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Building an Artificial Stock Market Populated by Reinforcement-Learning Agents


  • Tomas Ramanauskas

    () (Bank of Lithuania)

  • Aleksandras Vytautas Rutkauskas

    (Vilnius Gediminas Technical University)


In this paper we propose an artificial stock market model based on interaction of heterogeneous agents whose forward-looking behaviour is driven by the reinforcement learning algorithm combined with some evolutionary selection mechanism. We use the model for the analysis of market self-regulation abilities, market efficiency and determinants of emergent properties of the financial market. Distinctive and novel features of the model include strong emphasis on the economic content of individual decision making, application of the Q-learning algorithm for driving individual behaviour, and rich market setup.

Suggested Citation

  • Tomas Ramanauskas & Aleksandras Vytautas Rutkauskas, 2009. "Building an Artificial Stock Market Populated by Reinforcement-Learning Agents," Bank of Lithuania Working Paper Series 6, Bank of Lithuania.
  • Handle: RePEc:lie:wpaper:6

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    References listed on IDEAS

    1. Orphanides, Athanasios & van Norden, Simon, 2005. "The Reliability of Inflation Forecasts Based on Output Gap Estimates in Real Time," Journal of Money, Credit and Banking, Blackwell Publishing, vol. 37(3), pages 583-601, June.
    2. Jordi Galí & Mark Gertler, 2007. "Macroeconomic Modeling for Monetary Policy Evaluation," Journal of Economic Perspectives, American Economic Association, vol. 21(4), pages 25-46, Fall.
    3. Jordi Galí & Mark Gertler & J. David López-Salido, 2007. "Markups, Gaps, and the Welfare Costs of Business Fluctuations," The Review of Economics and Statistics, MIT Press, vol. 89(1), pages 44-59, November.
    4. Warne, Anders & Coenen, Günter & Christoffel, Kai, 2008. "The new area-wide model of the euro area: a micro-founded open-economy model for forecasting and policy analysis," Working Paper Series 944, European Central Bank.
    5. Gregory de Walque & Frank Smets & Raf Wouters, 2006. "Price Shocks in General Equilibrium: Alternative Specifications," CESifo Economic Studies, CESifo, vol. 52(1), pages 153-176, March.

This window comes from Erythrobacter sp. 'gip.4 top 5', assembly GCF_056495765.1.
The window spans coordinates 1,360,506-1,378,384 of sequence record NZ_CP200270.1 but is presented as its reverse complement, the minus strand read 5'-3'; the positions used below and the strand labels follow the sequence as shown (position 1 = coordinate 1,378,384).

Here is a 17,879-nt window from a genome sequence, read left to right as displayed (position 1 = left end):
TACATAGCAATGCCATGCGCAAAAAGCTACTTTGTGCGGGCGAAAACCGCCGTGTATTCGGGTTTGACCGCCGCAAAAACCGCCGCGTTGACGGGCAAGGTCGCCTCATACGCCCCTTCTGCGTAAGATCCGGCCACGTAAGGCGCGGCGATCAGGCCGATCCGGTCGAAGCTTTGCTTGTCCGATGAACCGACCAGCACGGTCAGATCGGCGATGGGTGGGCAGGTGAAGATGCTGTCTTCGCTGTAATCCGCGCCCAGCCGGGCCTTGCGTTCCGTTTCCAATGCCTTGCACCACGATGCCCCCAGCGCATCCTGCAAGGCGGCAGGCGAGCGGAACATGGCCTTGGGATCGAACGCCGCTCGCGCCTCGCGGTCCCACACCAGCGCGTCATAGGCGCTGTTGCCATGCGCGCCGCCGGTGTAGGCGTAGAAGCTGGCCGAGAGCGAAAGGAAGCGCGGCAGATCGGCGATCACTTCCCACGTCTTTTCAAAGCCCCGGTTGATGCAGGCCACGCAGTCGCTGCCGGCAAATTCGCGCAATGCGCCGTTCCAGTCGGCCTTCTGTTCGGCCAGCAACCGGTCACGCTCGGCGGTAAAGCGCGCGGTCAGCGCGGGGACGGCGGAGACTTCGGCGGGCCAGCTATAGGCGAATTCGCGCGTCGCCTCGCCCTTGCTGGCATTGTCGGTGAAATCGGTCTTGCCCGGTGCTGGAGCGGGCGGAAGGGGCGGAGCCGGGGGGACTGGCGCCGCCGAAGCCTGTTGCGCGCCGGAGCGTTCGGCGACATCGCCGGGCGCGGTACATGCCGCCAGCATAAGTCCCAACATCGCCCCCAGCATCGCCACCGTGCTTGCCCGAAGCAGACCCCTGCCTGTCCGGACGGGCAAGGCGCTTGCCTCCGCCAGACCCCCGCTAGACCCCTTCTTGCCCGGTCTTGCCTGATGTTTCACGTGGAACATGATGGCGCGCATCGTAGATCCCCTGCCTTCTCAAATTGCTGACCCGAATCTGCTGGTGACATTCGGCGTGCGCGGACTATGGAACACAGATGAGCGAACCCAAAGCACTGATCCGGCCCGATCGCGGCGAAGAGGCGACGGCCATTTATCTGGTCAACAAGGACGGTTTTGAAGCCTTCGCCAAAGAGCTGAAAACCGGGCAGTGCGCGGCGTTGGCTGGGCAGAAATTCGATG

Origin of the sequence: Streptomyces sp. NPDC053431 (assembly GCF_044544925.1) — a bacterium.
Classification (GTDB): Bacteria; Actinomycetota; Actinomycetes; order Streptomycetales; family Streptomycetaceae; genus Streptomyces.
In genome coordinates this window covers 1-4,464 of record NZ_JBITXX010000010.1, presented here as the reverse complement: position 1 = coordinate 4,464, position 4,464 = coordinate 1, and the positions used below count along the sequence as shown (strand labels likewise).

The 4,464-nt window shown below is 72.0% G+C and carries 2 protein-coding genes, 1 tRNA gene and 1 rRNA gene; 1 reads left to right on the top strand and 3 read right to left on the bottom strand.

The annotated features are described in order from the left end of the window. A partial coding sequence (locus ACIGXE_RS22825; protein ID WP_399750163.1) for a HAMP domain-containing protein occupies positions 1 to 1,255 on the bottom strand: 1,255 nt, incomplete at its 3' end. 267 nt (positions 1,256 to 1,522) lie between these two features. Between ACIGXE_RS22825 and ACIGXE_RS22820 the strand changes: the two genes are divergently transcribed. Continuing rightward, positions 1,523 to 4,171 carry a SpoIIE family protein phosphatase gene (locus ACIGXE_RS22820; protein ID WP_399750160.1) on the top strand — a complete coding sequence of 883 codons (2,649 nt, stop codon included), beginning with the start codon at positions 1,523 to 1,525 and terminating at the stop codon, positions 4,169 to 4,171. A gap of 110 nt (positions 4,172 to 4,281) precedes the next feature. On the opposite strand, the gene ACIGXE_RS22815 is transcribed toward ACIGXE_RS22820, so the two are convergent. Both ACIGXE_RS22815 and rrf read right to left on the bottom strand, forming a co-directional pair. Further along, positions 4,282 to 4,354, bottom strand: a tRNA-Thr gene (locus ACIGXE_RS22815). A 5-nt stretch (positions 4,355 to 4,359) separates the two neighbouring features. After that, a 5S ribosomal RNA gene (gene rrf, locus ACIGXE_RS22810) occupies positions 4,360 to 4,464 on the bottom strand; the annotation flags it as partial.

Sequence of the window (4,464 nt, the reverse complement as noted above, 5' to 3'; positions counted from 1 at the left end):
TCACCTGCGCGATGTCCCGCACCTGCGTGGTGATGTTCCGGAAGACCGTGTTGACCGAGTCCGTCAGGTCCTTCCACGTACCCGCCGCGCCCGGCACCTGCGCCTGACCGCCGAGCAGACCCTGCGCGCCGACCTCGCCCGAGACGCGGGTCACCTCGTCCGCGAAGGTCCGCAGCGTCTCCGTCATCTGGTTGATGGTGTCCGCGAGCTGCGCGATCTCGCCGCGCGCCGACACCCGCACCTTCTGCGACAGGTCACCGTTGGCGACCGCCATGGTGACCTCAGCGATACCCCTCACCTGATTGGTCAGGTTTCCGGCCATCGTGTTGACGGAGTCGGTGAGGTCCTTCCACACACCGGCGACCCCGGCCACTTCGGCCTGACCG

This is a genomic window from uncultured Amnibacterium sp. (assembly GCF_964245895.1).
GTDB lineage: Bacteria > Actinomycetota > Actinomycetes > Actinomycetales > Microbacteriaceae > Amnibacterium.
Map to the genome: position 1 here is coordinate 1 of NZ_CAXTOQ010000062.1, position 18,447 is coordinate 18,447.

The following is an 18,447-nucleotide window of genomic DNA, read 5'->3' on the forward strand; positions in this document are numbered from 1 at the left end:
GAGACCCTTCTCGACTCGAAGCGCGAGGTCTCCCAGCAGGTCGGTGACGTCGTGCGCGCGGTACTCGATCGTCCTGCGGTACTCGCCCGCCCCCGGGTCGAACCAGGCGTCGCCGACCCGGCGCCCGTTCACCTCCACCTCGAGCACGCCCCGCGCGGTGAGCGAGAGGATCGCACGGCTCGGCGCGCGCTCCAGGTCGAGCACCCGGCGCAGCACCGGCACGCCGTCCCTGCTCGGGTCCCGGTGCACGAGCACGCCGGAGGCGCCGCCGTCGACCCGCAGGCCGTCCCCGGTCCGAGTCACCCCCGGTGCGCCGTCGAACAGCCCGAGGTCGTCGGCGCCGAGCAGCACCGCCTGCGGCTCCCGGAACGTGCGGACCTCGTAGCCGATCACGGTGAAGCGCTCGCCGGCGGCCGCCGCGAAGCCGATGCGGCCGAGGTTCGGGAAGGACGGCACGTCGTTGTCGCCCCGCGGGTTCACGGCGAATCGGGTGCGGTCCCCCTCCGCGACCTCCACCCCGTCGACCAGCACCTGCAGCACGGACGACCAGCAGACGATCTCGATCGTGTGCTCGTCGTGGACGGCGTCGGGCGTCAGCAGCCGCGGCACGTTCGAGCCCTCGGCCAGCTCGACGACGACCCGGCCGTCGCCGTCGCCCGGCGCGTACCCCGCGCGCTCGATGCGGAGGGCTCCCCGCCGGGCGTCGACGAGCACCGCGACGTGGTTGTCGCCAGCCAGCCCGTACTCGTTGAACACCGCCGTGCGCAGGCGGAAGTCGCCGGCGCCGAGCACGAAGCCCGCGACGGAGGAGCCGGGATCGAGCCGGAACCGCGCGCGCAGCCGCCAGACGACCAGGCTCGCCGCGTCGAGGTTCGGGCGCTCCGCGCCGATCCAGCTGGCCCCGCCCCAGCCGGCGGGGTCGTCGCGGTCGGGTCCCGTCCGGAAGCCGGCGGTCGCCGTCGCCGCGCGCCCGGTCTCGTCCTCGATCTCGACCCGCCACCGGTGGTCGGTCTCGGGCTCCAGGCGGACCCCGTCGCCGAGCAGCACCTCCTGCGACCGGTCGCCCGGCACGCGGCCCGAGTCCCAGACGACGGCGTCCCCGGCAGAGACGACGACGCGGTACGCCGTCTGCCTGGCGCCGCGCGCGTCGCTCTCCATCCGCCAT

6. Adolfson, Malin & Laseen, Stefan & Linde, Jesper & Villani, Mattias, 2007. "Bayesian estimation of an open economy DSGE model with incomplete pass-through," Journal of International Economics, Elsevier, vol. 72(2), pages 481-511, July.
    7. Raf Wouters & Frank Smets, 2005. "Comparing shocks and frictions in US and euro area business cycles: a Bayesian DSGE Approach," Journal of Applied Econometrics, John Wiley & Sons, Ltd., vol. 20(2), pages 161-183.
    8. Paul Fenton & Stephen Murchison, 2006. "ToTEM: The Bank of Canada's New Projection and Policy-Analysis Model," Bank of Canada Review, Bank of Canada, vol. 2006(Autumn), pages 5-18.
    9. Neiss, Katharine S. & Nelson, Edward, 2003. "The Real-Interest-Rate Gap As An Inflation Indicator," Macroeconomic Dynamics, Cambridge University Press, vol. 7(02), pages 239-262, April.
    10. Frank Smets & Rafael Wouters, 2007. "Shocks and Frictions in US Business Cycles: A Bayesian DSGE Approach," American Economic Review, American Economic Association, vol. 97(3), pages 586-606, June.
    11. Stephen Murchison & Andrew Rennison, 2006. "ToTEM: The Bank of Canada's New Quarterly Projection Model," Technical Reports 97, Bank of Canada.
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    More about this item


    agent-based financial modelling; artificial stock market; complex dynamical system; emergent properties; market efficiency; agent heterogeneity; reinforcement learning;

    JEL classification:

    • G10 - Financial Economics - - General Financial Markets - - - General (includes Measurement and Data)
    • G11 - Financial Economics - - General Financial Markets - - - Portfolio Choice; Investment Decisions
    • G14 - Financial Economics - - General Financial Markets - - - Information and Market Efficiency; Event Studies; Insider Trading

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